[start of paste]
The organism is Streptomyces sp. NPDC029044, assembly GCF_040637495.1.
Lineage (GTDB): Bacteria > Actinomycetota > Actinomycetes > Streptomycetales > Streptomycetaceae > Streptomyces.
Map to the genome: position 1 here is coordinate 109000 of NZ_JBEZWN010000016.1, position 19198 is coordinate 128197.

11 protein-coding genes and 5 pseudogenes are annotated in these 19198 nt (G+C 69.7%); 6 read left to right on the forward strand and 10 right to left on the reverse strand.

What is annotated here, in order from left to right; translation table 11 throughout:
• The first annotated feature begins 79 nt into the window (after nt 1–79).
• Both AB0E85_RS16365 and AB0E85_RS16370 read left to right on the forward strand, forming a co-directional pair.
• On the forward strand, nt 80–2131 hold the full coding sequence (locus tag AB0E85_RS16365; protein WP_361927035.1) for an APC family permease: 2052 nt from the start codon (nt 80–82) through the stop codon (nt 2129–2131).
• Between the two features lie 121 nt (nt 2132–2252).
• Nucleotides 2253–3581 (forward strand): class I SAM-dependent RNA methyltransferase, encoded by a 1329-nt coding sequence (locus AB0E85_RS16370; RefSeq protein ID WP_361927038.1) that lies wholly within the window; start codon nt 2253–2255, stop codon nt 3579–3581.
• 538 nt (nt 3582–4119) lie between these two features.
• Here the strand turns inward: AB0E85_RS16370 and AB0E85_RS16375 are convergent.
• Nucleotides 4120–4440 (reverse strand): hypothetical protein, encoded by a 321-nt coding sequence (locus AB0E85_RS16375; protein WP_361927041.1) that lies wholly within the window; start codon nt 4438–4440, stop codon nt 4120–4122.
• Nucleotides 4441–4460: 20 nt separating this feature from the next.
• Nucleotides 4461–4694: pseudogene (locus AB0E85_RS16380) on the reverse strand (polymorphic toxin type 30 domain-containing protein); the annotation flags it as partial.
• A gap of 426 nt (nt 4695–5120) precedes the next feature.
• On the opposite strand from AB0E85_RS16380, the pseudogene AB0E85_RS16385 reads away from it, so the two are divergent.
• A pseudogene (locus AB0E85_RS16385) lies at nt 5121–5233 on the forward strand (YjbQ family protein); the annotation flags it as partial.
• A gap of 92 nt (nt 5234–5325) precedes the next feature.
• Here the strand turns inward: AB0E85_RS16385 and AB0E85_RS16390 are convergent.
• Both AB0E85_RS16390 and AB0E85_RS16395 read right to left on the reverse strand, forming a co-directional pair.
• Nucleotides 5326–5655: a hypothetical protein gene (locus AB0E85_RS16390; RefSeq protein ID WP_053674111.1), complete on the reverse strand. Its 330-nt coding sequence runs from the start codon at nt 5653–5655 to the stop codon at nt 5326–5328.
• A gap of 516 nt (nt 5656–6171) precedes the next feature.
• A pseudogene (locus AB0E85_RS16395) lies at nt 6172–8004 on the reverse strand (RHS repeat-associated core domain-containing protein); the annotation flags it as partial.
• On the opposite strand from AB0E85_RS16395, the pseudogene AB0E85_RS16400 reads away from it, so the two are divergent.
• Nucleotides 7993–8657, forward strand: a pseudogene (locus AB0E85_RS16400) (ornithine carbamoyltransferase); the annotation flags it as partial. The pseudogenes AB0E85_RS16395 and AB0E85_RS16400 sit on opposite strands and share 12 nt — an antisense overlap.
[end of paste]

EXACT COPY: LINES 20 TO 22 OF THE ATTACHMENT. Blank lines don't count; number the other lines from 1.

• Here the strand turns inward: AB0E85_RS16385 and AB0E85_RS16390 are convergent.
• Both AB0E85_RS16390 and AB0E85_RS16395 read right to left on the reverse strand, forming a co-directional pair.
• Nucleotides 5326–5655: a hypothetical protein gene (locus AB0E85_RS16390; RefSeq protein ID WP_053674111.1), complete on the reverse strand. Its 330-nt coding sequence runs from the start codon at nt 5653–5655 to the stop codon at nt 5326–5328.